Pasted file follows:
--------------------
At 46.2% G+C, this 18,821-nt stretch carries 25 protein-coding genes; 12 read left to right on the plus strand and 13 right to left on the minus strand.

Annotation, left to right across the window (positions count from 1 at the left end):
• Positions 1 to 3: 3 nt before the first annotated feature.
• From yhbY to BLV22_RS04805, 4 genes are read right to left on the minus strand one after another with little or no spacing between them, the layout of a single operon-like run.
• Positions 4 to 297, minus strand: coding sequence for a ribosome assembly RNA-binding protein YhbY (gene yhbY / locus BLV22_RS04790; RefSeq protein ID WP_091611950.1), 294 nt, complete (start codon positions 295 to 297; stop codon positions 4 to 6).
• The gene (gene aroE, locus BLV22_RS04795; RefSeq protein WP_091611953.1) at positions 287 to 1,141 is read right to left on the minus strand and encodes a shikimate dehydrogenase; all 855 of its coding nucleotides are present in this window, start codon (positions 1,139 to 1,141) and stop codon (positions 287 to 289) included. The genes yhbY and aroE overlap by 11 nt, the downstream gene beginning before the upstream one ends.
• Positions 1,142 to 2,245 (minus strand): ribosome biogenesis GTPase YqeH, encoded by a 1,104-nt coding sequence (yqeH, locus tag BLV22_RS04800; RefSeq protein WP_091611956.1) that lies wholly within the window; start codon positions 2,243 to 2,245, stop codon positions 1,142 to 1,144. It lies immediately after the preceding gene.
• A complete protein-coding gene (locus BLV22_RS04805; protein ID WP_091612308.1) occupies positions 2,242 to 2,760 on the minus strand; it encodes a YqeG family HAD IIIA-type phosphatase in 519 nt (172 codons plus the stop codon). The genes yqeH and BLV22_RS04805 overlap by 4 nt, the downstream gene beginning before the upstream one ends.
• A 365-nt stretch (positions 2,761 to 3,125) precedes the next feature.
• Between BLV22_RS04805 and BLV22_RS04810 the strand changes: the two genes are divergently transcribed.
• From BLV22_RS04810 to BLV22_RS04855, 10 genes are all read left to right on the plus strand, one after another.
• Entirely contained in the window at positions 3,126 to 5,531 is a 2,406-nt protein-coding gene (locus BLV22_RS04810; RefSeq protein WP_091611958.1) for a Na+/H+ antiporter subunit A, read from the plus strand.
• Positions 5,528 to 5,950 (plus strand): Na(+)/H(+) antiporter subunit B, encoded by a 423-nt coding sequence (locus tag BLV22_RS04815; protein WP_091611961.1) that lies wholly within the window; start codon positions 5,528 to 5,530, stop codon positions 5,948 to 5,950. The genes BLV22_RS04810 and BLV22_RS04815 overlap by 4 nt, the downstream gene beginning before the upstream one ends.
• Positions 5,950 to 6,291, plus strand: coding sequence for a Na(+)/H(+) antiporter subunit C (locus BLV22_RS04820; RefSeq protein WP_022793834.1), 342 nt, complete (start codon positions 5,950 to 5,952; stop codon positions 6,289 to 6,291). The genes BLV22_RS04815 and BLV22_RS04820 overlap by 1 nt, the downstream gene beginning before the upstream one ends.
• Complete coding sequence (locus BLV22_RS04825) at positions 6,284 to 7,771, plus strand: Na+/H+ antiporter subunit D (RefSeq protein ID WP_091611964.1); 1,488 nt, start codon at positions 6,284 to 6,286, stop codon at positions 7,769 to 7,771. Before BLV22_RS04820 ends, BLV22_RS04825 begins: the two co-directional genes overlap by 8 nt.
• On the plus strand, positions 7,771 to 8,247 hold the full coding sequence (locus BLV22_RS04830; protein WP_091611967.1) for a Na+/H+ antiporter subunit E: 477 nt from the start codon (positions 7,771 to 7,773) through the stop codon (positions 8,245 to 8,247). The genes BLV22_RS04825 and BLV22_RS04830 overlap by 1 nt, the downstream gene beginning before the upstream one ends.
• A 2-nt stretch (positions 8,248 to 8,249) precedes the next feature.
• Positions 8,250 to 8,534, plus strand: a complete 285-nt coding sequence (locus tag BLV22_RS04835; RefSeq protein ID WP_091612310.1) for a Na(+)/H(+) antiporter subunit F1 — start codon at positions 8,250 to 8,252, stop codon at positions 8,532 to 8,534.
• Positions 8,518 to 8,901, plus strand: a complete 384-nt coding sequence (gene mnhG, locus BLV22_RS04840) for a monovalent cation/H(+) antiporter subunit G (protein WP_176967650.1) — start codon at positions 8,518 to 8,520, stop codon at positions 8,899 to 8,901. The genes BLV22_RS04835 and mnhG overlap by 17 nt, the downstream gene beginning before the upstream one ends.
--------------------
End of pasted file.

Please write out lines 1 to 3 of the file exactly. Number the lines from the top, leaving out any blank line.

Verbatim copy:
At 46.2% G+C, this 18,821-nt stretch carries 25 protein-coding genes; 12 read left to right on the plus strand and 13 right to left on the minus strand.

Annotation, left to right across the window (positions count from 1 at the left end):
• Positions 1 to 3: 3 nt before the first annotated feature.